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7 September 2016 By Robert Cyran

Meg Whitman’s simplifying job just got more complex. After first splitting Hewlett-Packard, the HP Enterprise boss is now attempting her second spinoff. The transaction with British software maker Micro Focus uses a messy structure, but if it works would fetch $8.8 billion for the software division tax-free. Even a shrunken HPE, however, will be plagued by hardware deflation.

Software was supposed to save Hewlett-Packard. It missed the mobile wave, and the PC and printer markets became steadily less attractive. Buying companies like Mercury Interactive for $4.5 billion and Autonomy for more than $10 billion were supposed to provide growth and higher margins. Instead, the company was forced to write down most of the value of Autonomy. Software sales also are shrinking as users switch to cloud-based offerings that are often cheaper to use.

Making HPE smaller means managers should be able to focus on fewer problems. An expected 20 percent increase in operating margin from slamming the two software companies together should be worth about $700 million, according to Breakingviews calculations. If so, HPE shareholders will receive much of the upside so long as the savings aren’t eaten away by shrinking sales.

The transaction is knotty, to save on taxes, and means rewards won’t come easy. Micro Focus is smaller than HPE’s software unit, and is paying $2.5 billion to HPE. Moreover, HPE shareholders will end up owning 50.1 percent of the combined company. Similarly structured deals have faltered in the past for a variety of reasons. HP is now trying two of them simultaneously with this one and the combination of its services business with Computer Sciences.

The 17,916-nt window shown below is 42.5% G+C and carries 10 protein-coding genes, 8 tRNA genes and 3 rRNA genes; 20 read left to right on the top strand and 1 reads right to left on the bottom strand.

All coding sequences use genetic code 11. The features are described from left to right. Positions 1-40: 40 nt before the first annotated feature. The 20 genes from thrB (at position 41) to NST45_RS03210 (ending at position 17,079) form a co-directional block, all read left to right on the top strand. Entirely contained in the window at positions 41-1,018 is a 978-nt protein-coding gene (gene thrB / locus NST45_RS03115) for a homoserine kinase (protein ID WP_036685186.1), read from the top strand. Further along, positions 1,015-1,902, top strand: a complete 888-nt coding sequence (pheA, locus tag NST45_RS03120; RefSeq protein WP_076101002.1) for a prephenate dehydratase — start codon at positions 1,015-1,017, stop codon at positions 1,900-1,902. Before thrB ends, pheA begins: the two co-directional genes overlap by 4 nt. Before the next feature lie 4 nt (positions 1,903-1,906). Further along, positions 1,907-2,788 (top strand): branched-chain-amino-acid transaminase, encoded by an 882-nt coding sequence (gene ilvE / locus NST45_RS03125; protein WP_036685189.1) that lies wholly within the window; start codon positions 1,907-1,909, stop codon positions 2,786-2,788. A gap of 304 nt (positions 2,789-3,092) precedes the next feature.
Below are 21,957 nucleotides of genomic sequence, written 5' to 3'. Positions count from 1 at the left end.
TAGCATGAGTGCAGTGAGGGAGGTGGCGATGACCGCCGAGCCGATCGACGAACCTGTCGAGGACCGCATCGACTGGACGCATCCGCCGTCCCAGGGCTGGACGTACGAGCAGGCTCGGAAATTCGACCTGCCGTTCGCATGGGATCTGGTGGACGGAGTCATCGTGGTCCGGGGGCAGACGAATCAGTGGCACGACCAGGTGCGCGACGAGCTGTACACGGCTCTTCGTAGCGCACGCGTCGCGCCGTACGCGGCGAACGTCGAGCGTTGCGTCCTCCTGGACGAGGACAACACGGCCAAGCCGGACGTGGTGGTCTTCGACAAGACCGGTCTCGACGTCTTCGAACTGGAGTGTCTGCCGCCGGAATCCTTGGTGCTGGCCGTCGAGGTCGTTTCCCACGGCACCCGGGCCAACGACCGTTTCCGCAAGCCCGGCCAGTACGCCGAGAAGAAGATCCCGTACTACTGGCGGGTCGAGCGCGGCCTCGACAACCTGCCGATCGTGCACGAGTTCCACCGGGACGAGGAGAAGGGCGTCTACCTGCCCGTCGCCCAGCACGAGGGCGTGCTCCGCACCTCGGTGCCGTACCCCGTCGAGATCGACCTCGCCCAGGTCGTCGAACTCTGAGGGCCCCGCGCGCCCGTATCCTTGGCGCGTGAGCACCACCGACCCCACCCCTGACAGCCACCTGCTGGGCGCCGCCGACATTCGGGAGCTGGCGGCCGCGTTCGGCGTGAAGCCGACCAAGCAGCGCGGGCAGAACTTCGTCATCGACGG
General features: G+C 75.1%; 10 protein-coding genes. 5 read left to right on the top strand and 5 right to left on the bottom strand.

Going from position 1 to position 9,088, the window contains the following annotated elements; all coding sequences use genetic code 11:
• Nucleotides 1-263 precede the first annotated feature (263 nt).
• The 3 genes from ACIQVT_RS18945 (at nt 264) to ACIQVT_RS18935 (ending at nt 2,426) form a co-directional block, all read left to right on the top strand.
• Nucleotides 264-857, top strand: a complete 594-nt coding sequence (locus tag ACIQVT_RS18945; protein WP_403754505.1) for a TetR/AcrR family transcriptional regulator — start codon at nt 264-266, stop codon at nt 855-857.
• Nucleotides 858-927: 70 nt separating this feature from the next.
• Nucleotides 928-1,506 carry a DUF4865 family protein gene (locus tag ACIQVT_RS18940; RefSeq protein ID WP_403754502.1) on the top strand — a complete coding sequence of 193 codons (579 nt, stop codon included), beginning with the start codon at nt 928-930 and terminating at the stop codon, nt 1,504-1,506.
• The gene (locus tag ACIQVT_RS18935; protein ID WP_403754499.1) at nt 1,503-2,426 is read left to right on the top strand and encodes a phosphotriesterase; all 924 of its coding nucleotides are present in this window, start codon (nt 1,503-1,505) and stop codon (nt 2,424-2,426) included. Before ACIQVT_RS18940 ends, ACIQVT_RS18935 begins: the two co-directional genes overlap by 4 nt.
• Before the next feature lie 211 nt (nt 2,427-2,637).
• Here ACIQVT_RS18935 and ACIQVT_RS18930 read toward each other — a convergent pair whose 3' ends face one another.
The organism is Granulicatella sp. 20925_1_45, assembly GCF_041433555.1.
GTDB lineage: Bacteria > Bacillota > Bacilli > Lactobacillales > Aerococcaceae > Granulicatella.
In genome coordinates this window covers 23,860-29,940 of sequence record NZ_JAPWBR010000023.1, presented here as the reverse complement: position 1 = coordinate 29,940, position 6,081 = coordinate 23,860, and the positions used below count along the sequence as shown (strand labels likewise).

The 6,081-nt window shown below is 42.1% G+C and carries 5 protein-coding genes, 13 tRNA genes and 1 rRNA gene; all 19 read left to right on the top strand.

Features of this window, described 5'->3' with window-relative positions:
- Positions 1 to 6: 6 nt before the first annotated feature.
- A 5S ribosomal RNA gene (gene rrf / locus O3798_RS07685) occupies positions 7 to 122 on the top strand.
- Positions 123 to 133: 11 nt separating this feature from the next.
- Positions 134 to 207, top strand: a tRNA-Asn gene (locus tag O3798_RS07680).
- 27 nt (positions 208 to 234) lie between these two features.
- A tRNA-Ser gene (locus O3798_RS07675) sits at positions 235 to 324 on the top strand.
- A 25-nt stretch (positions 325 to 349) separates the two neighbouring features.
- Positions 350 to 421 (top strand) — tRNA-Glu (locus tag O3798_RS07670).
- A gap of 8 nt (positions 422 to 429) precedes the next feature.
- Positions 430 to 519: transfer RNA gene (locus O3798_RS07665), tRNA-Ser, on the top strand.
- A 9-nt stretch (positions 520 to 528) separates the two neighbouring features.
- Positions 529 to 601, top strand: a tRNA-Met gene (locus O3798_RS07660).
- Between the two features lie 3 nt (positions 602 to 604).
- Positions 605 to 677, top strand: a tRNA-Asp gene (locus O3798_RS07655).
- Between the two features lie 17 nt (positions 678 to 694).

HPE will have plenty left to sort out if and when it can successfully navigate these deals. Many companies are letting Amazon, Microsoft or Alphabet’s Google run much if not all of their computing needs remotely. They use software to deploy hardware more efficiently and have plenty of bargaining power thanks to their size. Increasingly sophisticated Chinese manufacturers also are a threat. The steady downward pressure on the prices of servers, storage and networking gear will keep making HPE’s life complicated.

(The view and the context news have been corrected to reflect that Micro Focus shares will be issued to HPE shareholders.) 

 

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